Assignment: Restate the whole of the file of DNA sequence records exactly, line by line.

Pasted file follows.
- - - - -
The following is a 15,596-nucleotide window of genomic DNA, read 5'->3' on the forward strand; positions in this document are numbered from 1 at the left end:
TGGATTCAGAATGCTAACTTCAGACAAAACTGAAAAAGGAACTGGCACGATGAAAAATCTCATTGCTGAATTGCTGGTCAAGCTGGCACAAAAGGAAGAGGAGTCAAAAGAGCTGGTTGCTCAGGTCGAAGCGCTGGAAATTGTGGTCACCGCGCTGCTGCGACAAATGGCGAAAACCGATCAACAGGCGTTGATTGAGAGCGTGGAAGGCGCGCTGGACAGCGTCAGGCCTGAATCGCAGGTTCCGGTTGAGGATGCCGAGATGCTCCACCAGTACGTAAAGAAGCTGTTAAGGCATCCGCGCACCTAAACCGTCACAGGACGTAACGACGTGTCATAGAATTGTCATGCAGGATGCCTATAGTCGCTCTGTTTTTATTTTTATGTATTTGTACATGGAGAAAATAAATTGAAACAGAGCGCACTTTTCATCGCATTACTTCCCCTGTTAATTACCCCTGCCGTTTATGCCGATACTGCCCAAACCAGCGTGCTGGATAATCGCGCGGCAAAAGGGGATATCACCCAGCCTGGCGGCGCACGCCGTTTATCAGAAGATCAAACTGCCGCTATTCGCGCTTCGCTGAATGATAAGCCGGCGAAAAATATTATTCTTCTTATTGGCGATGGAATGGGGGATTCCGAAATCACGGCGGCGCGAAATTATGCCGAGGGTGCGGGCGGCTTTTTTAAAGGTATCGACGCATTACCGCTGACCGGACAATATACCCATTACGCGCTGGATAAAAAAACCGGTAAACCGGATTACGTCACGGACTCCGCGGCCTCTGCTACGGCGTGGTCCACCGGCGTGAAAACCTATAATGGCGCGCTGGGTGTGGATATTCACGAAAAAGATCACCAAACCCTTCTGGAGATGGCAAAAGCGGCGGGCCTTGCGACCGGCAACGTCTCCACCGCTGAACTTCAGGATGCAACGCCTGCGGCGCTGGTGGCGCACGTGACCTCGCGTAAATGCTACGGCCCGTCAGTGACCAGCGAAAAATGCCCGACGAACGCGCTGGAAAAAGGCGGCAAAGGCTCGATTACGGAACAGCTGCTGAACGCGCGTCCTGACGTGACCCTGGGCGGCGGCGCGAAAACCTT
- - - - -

The following is a 15,596-nucleotide window of genomic DNA, read 5'->3' on the forward strand; positions in this document are numbered from 1 at the left end:
TGGATTCAGAATGCTAACTTCAGACAAAACTGAAAAAGGAACTGGCACGATGAAAAATCTCATTGCTGAATTGCTGGTCAAGCTGGCACAAAAGGAAGAGGAGTCAAAAGAGCTGGTTGCTCAGGTCGAAGCGCTGGAAATTGTGGTCACCGCGCTGCTGCGACAAATGGCGAAAACCGATCAACAGGCGTTGATTGAGAGCGTGGAAGGCGCGCTGGACAGCGTCAGGCCTGAATCGCAGGTTCCGGTTGAGGATGCCGAGATGCTCCACCAGTACGTAAAGAAGCTGTTAAGGCATCCGCGCACCTAAACCGTCACAGGACGTAACGACGTGTCATAGAATTGTCATGCAGGATGCCTATAGTCGCTCTGTTTTTATTTTTATGTATTTGTACATGGAGAAAATAAATTGAAACAGAGCGCACTTTTCATCGCATTACTTCCCCTGTTAATTACCCCTGCCGTTTATGCCGATACTGCCCAAACCAGCGTGCTGGATAATCGCGCGGCAAAAGGGGATATCACCCAGCCTGGCGGCGCACGCCGTTTATCAGAAGATCAAACTGCCGCTATTCGCGCTTCGCTGAATGATAAGCCGGCGAAAAATATTATTCTTCTTATTGGCGATGGAATGGGGGATTCCGAAATCACGGCGGCGCGAAATTATGCCGAGGGTGCGGGCGGCTTTTTTAAAGGTATCGACGCATTACCGCTGACCGGACAATATACCCATTACGCGCTGGATAAAAAAACCGGTAAACCGGATTACGTCACGGACTCCGCGGCCTCTGCTACGGCGTGGTCCACCGGCGTGAAAACCTATAATGGCGCGCTGGGTGTGGATATTCACGAAAAAGATCACCAAACCCTTCTGGAGATGGCAAAAGCGGCGGGCCTTGCGACCGGCAACGTCTCCACCGCTGAACTTCAGGATGCAACGCCTGCGGCGCTGGTGGCGCACGTGACCTCGCGTAAATGCTACGGCCCGTCAGTGACCAGCGAAAAATGCCCGACGAACGCGCTGGAAAAAGGCGGCAAAGGCTCGATTACGGAACAGCTGCTGAACGCGCGTCCTGACGTGACCCTGGGCGGCGGCGCGAAAACCTT